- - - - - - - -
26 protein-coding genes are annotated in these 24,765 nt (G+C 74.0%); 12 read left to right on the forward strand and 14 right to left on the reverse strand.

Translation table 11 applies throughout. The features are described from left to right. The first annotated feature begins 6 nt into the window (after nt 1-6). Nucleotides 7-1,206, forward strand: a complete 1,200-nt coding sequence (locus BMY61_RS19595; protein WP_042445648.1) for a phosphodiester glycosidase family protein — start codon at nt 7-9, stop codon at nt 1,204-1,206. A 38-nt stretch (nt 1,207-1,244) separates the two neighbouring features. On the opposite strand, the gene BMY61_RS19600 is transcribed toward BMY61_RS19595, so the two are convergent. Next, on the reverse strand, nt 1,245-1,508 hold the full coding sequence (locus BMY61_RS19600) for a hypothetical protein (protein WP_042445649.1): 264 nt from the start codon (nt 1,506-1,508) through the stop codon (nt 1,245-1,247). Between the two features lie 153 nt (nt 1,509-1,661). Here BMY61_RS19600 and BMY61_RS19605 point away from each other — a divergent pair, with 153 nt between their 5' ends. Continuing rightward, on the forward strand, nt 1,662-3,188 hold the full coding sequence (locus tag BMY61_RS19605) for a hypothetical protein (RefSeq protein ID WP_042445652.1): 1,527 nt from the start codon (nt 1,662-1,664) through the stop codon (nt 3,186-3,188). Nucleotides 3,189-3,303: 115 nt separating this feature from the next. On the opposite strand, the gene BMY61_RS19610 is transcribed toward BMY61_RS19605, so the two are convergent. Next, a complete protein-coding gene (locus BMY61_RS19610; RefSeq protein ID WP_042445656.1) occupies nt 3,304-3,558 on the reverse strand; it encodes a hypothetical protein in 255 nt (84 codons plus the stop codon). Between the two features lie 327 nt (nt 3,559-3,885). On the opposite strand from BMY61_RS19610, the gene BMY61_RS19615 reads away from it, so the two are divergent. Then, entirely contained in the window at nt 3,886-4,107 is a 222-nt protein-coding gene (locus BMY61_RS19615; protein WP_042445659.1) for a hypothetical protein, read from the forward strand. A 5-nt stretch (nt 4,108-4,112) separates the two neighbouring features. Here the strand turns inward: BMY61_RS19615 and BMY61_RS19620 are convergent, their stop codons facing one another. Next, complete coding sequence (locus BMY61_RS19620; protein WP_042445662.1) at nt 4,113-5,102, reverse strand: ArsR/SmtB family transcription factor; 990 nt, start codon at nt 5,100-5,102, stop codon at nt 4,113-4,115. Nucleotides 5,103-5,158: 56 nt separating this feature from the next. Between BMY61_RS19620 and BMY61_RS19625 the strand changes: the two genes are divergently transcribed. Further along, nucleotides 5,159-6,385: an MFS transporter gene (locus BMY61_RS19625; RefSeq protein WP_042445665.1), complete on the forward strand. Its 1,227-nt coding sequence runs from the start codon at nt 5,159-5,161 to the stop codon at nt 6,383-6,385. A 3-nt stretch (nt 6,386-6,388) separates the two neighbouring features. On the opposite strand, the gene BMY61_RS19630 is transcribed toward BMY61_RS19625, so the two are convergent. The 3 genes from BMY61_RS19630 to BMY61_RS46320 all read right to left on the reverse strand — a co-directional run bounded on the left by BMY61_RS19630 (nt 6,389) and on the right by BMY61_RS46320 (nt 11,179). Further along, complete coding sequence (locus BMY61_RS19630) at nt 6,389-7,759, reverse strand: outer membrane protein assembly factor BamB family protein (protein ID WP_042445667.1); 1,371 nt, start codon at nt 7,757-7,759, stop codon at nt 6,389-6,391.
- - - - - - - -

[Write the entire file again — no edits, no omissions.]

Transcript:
26 protein-coding genes are annotated in these 24,765 nt (G+C 74.0%); 12 read left to right on the forward strand and 14 right to left on the reverse strand.

Translation table 11 applies throughout. The features are described from left to right. The first annotated feature begins 6 nt into the window (after nt 1-6). Nucleotides 7-1,206, forward strand: a complete 1,200-nt coding sequence (locus BMY61_RS19595; protein WP_042445648.1) for a phosphodiester glycosidase family protein — start codon at nt 7-9, stop codon at nt 1,204-1,206. A 38-nt stretch (nt 1,207-1,244) separates the two neighbouring features. On the opposite strand, the gene BMY61_RS19600 is transcribed toward BMY61_RS19595, so the two are convergent. Next, on the reverse strand, nt 1,245-1,508 hold the full coding sequence (locus BMY61_RS19600) for a hypothetical protein (protein WP_042445649.1): 264 nt from the start codon (nt 1,506-1,508) through the stop codon (nt 1,245-1,247). Between the two features lie 153 nt (nt 1,509-1,661). Here BMY61_RS19600 and BMY61_RS19605 point away from each other — a divergent pair, with 153 nt between their 5' ends. Continuing rightward, on the forward strand, nt 1,662-3,188 hold the full coding sequence (locus tag BMY61_RS19605) for a hypothetical protein (RefSeq protein ID WP_042445652.1): 1,527 nt from the start codon (nt 1,662-1,664) through the stop codon (nt 3,186-3,188). Nucleotides 3,189-3,303: 115 nt separating this feature from the next. On the opposite strand, the gene BMY61_RS19610 is transcribed toward BMY61_RS19605, so the two are convergent. Next, a complete protein-coding gene (locus BMY61_RS19610; RefSeq protein ID WP_042445656.1) occupies nt 3,304-3,558 on the reverse strand; it encodes a hypothetical protein in 255 nt (84 codons plus the stop codon). Between the two features lie 327 nt (nt 3,559-3,885). On the opposite strand from BMY61_RS19610, the gene BMY61_RS19615 reads away from it, so the two are divergent. Then, entirely contained in the window at nt 3,886-4,107 is a 222-nt protein-coding gene (locus BMY61_RS19615; protein WP_042445659.1) for a hypothetical protein, read from the forward strand. A 5-nt stretch (nt 4,108-4,112) separates the two neighbouring features. Here the strand turns inward: BMY61_RS19615 and BMY61_RS19620 are convergent, their stop codons facing one another. Next, complete coding sequence (locus BMY61_RS19620; protein WP_042445662.1) at nt 4,113-5,102, reverse strand: ArsR/SmtB family transcription factor; 990 nt, start codon at nt 5,100-5,102, stop codon at nt 4,113-4,115. Nucleotides 5,103-5,158: 56 nt separating this feature from the next. Between BMY61_RS19620 and BMY61_RS19625 the strand changes: the two genes are divergently transcribed. Further along, nucleotides 5,159-6,385: an MFS transporter gene (locus BMY61_RS19625; RefSeq protein WP_042445665.1), complete on the forward strand. Its 1,227-nt coding sequence runs from the start codon at nt 5,159-5,161 to the stop codon at nt 6,383-6,385. A 3-nt stretch (nt 6,386-6,388) separates the two neighbouring features. On the opposite strand, the gene BMY61_RS19630 is transcribed toward BMY61_RS19625, so the two are convergent. The 3 genes from BMY61_RS19630 to BMY61_RS46320 all read right to left on the reverse strand — a co-directional run bounded on the left by BMY61_RS19630 (nt 6,389) and on the right by BMY61_RS46320 (nt 11,179). Further along, complete coding sequence (locus BMY61_RS19630) at nt 6,389-7,759, reverse strand: outer membrane protein assembly factor BamB family protein (protein ID WP_042445667.1); 1,371 nt, start codon at nt 7,757-7,759, stop codon at nt 6,389-6,391.